So what does this mean for other different ethnic communities such as hispanic, asian or people of color? It means that the burden of healthcare is disproportionate on them, which is a given fact. Across the board, it is proven that neighborhoods of color have much worse outcomes and conditions in which they live. This is a perfect example of how the American healthcare system is skewed towards wealth and caucasian Americans.
You need dialysis to survive, and many feel helpless and the need to “behave” in order to get proper treatment. What happens when people try to advocate for themselves? Even if done right, people are vulnerable and it is painful. People are afraid of retaliation or consequences for speaking up. You may be asking yourself, what outcomes and solutions are there for patients dealing with this situation? What are the reforms? Tom says “ First and foremost, dialysising at home. On your own time, that allows you to have the ability to personalize your treatment at the length and speed that is best for you as the individual. This is not a ‘one size fits all’ solution. Since the 60’s it has been recognized that dialysis at home allows people to get more control of their lives. The longer, gentler, and slower the dialysis, the healthier it is for you. By doing this, it eliminates that suffrage of rushing.”
There are other potential curves on the horizon for better dialysis care, such as preventative medications that will make dialysis obsolete. It’s critical to educate people that an average of 37 to 40 million Americans have some level of kidney disease, and only about 10 percent of people know it. Preventative medications are essential especially in parts that are critically low, such as brown and black communities.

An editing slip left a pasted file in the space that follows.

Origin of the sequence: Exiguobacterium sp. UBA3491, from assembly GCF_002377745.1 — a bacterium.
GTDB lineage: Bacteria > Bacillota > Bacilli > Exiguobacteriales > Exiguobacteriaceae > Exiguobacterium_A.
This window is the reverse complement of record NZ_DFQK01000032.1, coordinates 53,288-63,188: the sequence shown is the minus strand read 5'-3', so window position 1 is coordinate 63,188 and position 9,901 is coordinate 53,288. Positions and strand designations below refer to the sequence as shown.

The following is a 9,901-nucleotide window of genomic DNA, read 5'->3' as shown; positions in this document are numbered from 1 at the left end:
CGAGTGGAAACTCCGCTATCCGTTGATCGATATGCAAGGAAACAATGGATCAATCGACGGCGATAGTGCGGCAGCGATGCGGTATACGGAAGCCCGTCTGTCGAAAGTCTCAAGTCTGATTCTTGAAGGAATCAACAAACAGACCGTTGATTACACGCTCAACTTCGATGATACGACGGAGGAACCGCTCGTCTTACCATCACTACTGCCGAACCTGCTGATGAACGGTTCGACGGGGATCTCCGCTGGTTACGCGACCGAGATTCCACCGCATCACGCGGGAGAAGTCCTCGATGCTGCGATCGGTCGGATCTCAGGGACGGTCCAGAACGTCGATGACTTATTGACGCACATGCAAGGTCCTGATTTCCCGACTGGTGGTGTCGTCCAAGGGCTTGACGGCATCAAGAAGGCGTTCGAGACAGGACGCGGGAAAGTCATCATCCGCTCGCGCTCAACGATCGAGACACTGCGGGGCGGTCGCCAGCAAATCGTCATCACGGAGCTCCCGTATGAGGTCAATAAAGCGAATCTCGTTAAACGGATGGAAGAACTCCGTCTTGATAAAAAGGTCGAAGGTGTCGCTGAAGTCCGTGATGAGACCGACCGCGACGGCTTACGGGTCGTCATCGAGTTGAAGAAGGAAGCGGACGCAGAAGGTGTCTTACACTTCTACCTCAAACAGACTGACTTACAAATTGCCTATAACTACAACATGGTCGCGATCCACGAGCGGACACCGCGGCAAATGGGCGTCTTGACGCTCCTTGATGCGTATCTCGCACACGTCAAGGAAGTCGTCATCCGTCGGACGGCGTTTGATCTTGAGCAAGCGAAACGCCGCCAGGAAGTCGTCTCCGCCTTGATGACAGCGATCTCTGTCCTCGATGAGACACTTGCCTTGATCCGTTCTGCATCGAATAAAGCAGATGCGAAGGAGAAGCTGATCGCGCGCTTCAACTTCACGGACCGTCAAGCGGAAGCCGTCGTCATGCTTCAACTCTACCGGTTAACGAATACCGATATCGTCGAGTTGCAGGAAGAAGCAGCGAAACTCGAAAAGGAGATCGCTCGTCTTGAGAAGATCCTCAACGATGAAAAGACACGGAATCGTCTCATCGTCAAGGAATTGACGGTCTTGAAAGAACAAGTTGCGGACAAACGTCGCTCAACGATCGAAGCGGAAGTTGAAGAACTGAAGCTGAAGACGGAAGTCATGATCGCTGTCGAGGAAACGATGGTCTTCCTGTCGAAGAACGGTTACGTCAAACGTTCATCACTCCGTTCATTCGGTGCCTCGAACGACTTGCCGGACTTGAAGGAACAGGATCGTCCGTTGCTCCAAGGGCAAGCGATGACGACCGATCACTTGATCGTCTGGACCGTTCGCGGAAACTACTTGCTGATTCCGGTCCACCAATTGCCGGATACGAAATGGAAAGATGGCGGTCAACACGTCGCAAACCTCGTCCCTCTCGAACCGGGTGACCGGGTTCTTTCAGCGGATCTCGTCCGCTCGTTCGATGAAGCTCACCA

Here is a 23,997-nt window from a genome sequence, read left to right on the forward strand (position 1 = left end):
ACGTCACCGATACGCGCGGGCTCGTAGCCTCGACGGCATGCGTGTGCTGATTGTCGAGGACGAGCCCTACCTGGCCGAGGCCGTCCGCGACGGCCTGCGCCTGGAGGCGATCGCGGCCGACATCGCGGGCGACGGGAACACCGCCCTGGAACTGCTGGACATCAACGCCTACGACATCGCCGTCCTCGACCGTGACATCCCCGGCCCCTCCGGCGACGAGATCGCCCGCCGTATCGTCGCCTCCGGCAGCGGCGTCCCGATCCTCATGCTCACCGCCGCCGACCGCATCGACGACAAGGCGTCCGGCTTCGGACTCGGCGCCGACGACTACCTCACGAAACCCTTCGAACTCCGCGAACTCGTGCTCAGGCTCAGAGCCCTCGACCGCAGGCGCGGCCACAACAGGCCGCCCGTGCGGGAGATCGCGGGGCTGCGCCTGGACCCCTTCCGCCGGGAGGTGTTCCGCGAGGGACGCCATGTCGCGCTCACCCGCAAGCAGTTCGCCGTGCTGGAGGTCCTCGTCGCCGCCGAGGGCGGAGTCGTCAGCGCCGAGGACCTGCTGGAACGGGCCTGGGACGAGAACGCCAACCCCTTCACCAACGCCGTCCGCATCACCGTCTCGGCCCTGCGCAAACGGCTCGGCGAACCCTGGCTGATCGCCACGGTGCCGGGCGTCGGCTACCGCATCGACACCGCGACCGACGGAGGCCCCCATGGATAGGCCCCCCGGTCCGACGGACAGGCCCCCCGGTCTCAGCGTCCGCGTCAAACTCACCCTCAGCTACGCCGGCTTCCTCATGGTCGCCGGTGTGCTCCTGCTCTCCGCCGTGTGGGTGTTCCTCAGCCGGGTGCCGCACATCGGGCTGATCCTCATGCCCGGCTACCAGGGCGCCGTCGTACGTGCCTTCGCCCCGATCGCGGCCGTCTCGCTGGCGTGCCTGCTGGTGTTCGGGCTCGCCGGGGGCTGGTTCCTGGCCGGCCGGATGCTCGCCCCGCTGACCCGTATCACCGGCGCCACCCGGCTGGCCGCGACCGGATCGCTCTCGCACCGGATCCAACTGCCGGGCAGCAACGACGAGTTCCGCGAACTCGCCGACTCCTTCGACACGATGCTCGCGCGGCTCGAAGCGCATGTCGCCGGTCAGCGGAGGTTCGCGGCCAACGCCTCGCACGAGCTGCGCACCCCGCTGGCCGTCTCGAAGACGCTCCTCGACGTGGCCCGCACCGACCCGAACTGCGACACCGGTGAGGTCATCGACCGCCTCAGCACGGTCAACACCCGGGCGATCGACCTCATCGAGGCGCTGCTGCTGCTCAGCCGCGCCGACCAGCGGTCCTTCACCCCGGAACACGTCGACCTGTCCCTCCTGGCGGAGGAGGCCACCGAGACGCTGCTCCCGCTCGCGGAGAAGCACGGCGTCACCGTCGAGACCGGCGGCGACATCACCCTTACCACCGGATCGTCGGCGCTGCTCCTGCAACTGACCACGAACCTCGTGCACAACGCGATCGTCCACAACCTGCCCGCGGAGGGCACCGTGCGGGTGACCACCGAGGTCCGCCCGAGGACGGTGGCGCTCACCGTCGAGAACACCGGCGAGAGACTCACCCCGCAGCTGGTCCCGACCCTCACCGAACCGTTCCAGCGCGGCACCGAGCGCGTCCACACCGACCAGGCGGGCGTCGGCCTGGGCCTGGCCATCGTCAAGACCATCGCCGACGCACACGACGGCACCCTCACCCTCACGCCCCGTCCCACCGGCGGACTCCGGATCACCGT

Dr. Katherine Tuttle quotes “We need to bring chronic kidney disease into the limelight of American culture and get people talking about it the way we talk about breast cancer, or heart disease. Things we do marches and raise our voices for.” This is a massive health risk that everyone needs to be talking about. The main drivers for kidney disease are hypertension, diabetes, and obesity. All three of these run rampant in American society, so everyone is at risk. With past anti monopoly laws, and believing they aren’t a good thing, we need to practice what we preach. We’ve allowed this monopoly that has had a serious impact on the market that in previous times we fought so hard to avoid, we need to look at whether these choices make sense, and why or why not. Awareness and addressing issues at the forefront is the best way to create change and resolve the challenges that arise in the American dialysis industry. Drive for change, one town hall at a time.
You can find Tom Mueller’s book “How to Make a Killing: Blood, Death, and Dollars in American Medicine” at Auntie’s Bookstore and Barnes and Noble in Spokane, as well as listen in on his discussion panel with Northwest Passages at the link below.
Shaye Hubbard is the Content Strategist for Trending Northwest, and is a 2022 Spokane Falls graduate with a degree in Digital Marketing and Social Media Design. She dedicates her efforts to creating compelling content and producing written narratives that can extend beyond mere entertainment, diving into stories that truly matter. Shaye is a major foodie, is passionate about stepping out of her comfort zone, and loves to get crafty. When she is not busy being a mom to her three children, she likes to spend her free time exploring everything our region has to offer, and has an exciting taste for any new adventure.